SARASOTA, Fla. (Jan. 8, 2016) – Getting to and from USF Sarasota-Manatee is about to get easier under a new program that offers free bus rides to USFSM students and employees.
The “U-pass program” officially started Jan. 1, but will see its first real test Monday when the spring 2016 term begins. Employees and students with valid university ID will be able to ride free on Manatee County Area Transit and Sarasota County Area Transit buses that serve the campus.
The program, approved by Manatee officials in November and Sarasota officials Dec. 8, resulted from meetings this past fall between USFSM and the counties.
USFSM agreed to pay Sarasota’s and Manatee’s bus agencies $5,000 each in an effort to help students and employees travel to and from campus, 8350 N. Tamiami Trail, Sarasota. The program will run for one year and will be evaluated next year. Most of USFSM’s students reside in Sarasota and Manatee counties.
USF’s Tampa and St. Petersburg campuses already have similar arrangements with bus agencies there.
Biology instructor Dr. Bouchard readies new research lab
What began as an empty shell is gradually being transformed into a biological laboratory.
Dr. Christelle Bouchard, assistant professor of biology in the College of Arts & Sciences, has been busy since the empty modular building arrived in October at the campus’ north end.
Situated next to another modular biological lab overseen by Drs. Aparna Telang and Carlos Santamaria, also of the College of Arts & Sciences, the building has gradually undergone improvements this past fall with Dr. Bouchard adding equipment and supplies.
“I’m waiting for the chemicals to arrive. They should be here next week,” she said, adding that she expects the lab to open by the month’s end.
Dr. Bouchard, who specializes in cnidarian (jellyfish, coral and sea anemone) research, plans to conduct experiments in two areas. One will examine the stinging cells of Portuguese-man-of-war, known for its venomous tentacles. Dr. Bouchard will probe the tiny, stinging cells to delve into their inner-workings. She said the cells sense vibration and resemble the miniscule hair cells inside human ears.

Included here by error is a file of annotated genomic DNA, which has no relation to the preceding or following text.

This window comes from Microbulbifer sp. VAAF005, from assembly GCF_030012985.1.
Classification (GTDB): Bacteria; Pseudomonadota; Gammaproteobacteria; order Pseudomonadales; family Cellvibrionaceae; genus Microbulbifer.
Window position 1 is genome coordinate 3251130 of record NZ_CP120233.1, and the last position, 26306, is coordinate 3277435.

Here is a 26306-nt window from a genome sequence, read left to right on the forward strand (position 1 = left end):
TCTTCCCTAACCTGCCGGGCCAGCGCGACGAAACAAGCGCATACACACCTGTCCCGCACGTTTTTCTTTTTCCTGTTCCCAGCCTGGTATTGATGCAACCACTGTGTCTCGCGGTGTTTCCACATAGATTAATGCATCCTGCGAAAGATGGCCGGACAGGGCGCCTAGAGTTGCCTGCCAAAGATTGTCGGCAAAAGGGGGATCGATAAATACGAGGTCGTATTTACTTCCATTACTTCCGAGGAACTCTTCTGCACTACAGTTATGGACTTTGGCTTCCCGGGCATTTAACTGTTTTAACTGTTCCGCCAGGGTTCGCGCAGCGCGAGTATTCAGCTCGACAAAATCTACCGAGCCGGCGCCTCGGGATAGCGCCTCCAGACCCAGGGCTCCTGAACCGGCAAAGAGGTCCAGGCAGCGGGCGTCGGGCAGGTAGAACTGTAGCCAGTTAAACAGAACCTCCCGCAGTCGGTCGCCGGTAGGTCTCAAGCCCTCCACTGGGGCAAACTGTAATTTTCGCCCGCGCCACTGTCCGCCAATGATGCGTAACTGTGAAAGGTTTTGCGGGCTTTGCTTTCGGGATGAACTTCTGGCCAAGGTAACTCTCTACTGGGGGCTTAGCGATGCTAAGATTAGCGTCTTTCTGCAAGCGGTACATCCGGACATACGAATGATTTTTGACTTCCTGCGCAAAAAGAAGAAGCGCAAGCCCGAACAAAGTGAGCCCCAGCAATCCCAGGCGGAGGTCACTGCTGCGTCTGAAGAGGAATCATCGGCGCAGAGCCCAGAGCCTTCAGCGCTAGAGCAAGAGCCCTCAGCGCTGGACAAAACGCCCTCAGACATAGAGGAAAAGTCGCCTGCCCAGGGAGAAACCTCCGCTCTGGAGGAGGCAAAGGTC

“How we perceive sound in the environment is very similar to how these cells sense vibration,” she said.
She also intends to examine new models for gene expression using oocytes, or unfertilized fish eggs. Collaborating with Dr. Nicole Rhody at the Mote Aquaculture Park, this study was initiated last summer at Mote.
“This is very exploratory, very technical,” she said. “I’m trying to see if we can use fish oocytes as models to express genes, instead of the more prevalent frog oocyte model.”
Dr. Bouchard will have some help throughout her work. Three interns – Lauren Altomare, Brad Boserup and Cristena Solorzano – are signed on to assist during phases of Dr. Bouchard’s research.
Dr. Jane Rose, dean of the College of Arts & Sciences, said the involvement of undergraduates in high-level research is not unusual at USFSM. “It’s very much in keeping with how we like to involve students, to assist in their education,” she said.